New Jersey has one of the highest maternal mortality rates in the country. The governor signed a bill enabling new parents to receive free at-home wellness checks from registered nurses.

Teresa Ruiz

State Senator Teresa Ruiz, one of the sponsors of the bill, said that having a lactation specialist visit her after she gave birth was key to helping her feel secure about being a new mother.

By Precious Fondren

July 29, 2021

Precious Fondren

New Jersey is one of the most dangerous states in the country for women to give birth, particularly Black women, who are seven times more likely to die from pregnancy-related complications in the state than white women.

A new bill establishing a universal home nurse visitation program for newborns is designed to help address that. The bill, which Gov. Philip D. Murphy signed into law on Thursday, is part of a broader plan to reduce the maternal mortality rate in the state, which experts say is the fourth highest in the country.

For every 100,000 live births in New Jersey last year, more than 26 women died because of pregnancy-related complications, according to America’s Health Rankings’ analysis of C.D.C. data. The data showed clear racial disparities.

“For Black women, they have the worst rates in the state, the state has among the worst rates in the country, and the country has among the worst rates in the world, so that’s put us in a place where we need to focus on changing this,” said Dr. Vijaya Hogan, a perinatal epidemiologist at the University of North Carolina Chapel Hill’s Gillings School of Global Public Health and a lead consultant on New Jersey’s plan.

The broader plan, known as Nurture New Jersey and spearheaded by the state’s first lady, Tammy Murphy, aims to decrease the state’s maternal mortality rates by 50 percent in five years.

“I can’t fathom that a mother could die due to maternity-related complications or the baby won’t live past its first birthday and that’s because of the color of somebody’s skin,” Ms. Murphy said. “We signed up to try and move the needle here in New Jersey, and make New Jersey a safer, more equitable and a fairer state for everyone.”

Under the home visitation program, which is voluntary, a registered nurse would come to the home of families with newborns for a free wellness check, regardless of parents’ income or insurance status. Research shows that the more support mothers have after birth, the better the outlook for them and their babies.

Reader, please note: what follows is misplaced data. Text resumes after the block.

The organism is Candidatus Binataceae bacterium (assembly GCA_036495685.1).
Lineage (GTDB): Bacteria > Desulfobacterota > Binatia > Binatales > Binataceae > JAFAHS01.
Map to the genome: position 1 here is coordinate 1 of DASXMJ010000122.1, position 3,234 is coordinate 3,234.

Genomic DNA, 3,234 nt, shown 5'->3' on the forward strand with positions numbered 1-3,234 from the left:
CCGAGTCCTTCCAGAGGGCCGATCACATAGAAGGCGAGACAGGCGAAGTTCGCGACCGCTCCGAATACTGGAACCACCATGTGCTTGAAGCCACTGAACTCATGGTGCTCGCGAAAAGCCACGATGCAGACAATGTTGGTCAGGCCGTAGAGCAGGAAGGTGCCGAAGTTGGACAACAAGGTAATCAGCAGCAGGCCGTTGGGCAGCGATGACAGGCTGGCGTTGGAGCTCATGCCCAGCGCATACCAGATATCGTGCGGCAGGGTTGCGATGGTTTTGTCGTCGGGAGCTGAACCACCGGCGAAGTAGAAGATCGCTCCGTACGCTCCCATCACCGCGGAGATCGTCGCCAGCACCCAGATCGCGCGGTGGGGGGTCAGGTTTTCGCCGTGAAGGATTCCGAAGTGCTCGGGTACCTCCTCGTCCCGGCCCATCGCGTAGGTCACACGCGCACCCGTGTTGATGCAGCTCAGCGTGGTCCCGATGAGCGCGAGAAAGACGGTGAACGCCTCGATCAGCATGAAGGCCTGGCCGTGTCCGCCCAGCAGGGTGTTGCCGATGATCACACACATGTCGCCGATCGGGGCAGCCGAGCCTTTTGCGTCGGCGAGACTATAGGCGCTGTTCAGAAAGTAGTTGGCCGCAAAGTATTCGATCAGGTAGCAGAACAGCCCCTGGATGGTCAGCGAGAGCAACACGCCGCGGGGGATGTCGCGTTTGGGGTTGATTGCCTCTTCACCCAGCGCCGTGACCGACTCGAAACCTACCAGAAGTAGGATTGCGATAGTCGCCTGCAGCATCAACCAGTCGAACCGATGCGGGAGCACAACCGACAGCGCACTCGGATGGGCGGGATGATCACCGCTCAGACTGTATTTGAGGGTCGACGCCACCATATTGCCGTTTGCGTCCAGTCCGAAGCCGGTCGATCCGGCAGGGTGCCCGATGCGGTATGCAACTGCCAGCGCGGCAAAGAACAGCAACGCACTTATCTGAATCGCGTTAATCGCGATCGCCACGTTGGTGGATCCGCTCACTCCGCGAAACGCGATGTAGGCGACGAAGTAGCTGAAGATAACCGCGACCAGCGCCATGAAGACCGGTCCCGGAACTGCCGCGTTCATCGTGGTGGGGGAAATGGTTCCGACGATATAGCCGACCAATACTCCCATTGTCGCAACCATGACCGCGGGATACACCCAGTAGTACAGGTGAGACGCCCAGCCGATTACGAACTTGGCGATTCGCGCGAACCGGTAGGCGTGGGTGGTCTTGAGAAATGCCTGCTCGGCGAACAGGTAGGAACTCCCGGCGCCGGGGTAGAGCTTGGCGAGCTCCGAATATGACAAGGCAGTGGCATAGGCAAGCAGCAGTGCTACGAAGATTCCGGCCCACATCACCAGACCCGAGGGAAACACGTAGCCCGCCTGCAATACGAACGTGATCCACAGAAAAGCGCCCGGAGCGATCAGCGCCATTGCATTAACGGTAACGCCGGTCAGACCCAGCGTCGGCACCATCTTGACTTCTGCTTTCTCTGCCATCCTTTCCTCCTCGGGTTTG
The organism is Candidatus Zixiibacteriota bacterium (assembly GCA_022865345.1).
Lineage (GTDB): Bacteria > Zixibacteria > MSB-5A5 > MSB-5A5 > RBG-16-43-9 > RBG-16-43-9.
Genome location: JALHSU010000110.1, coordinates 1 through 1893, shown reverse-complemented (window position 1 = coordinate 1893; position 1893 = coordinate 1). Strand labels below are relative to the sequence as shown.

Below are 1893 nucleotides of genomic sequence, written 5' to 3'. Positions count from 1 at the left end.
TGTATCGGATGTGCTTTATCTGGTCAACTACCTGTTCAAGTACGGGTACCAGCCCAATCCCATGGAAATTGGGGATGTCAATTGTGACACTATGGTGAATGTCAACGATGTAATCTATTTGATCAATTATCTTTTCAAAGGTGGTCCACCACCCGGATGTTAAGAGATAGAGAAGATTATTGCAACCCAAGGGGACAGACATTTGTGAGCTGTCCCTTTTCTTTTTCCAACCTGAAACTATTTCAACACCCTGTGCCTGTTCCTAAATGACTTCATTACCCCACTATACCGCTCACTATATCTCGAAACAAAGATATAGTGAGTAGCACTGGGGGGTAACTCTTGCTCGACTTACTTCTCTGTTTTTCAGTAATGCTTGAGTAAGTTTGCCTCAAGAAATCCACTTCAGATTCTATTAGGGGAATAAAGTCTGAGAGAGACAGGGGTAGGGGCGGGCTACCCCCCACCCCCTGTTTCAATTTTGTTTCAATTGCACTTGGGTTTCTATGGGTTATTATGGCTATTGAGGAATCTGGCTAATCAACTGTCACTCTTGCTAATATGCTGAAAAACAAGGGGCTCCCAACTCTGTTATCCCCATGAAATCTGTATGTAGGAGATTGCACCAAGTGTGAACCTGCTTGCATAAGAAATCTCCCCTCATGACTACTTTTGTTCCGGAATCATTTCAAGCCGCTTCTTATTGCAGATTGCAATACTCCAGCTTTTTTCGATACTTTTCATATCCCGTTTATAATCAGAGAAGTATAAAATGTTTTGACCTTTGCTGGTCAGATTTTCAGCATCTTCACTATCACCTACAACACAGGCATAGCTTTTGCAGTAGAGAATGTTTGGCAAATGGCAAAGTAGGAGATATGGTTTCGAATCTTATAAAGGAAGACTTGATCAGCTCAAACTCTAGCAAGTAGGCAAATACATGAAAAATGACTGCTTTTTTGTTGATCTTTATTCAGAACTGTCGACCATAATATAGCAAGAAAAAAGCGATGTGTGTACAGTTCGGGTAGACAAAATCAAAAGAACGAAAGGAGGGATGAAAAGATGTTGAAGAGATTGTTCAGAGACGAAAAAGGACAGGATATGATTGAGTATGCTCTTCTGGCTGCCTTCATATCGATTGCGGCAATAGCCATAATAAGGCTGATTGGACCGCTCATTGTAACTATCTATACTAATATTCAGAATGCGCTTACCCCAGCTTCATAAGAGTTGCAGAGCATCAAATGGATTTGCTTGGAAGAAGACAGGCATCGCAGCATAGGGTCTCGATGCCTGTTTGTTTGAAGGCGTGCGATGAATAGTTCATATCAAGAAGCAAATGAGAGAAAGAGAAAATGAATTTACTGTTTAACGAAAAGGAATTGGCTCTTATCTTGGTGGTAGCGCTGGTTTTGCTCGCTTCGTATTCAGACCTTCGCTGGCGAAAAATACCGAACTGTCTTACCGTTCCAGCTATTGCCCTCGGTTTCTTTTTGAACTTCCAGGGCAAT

“This is a huge step in the right direction for moms, families and infants,” said Mr. Murphy, a Democrat. “Visits like this are proven to strengthen families’ shot at success and economic growth.”

While Oregon has a similar program, New Jersey will be the first state to offer home visits within the first two weeks after a birth. Adoptive parents will be eligible, as well as those who experience stillbirths. Families will be allowed up to three free home visits within three months and services are expected to become available within the year.

Even though she had a network of support when she gave birth to her daughter, State Senator Teresa Ruiz, a sponsor of the bill, said having a lactation specialist come to her home made her feel more secure about her transition into motherhood.

“I had a good structure of support all around,” she said, “and I can tell you that even with all of that, and understanding my rights and advocating for myself as best as I could, nothing gave me that sense of just ease until that nurse came to my house and said to me that what I was doing was right.”

Nurses will be specially trained to go into the home and assess both the mother and baby, checking for physical problems, issues with breastfeeding, postpartum mood disorder, and any social factors affecting the family. Ms. Ruiz said the home visit is also a chance for the nurse to connect families to other important resources they may need.

“I think back to when I was a new mother and had a community nurse come out, it was very helpful,” said Cecilia Zalkind, the president of Advocates for Children of New Jersey, which pushes for polices that advance child welfare in New Jersey. “It really is to see how the family is doing, to offer assistance, and to give the parents some assurance that the baby is doing well.”

Suzanne Spernal, vice president of women’s services at RWJBarnabas Health, a network of health care providers in New Jersey, described the program as a “home run” that would provide key opportunities for early intervention.

“We know that perinatal mood and anxiety disorders are one of the most underdiagnosed and under-treated complications of pregnancy, so this gives us a chance to do that assessment in the week or two following delivery,” Ms. Spernal said.

“We know that oftentimes when moms and families are experiencing some kind of life-threatening complication that they’ve had the symptoms for hours or days before they present to care,” she added. “This is an opportunity to intervene earlier so that we’re able to possibly circumvent some of these catastrophic adverse events for mom and baby.”

Brittany Rice, a birth care coordinator at the Birth Center of New Jersey, said the center already does after-birth follow-ups with its patients, but that new mothers can always benefit from extra help.

“If mom and baby are well-supported, everyone does better,” she said.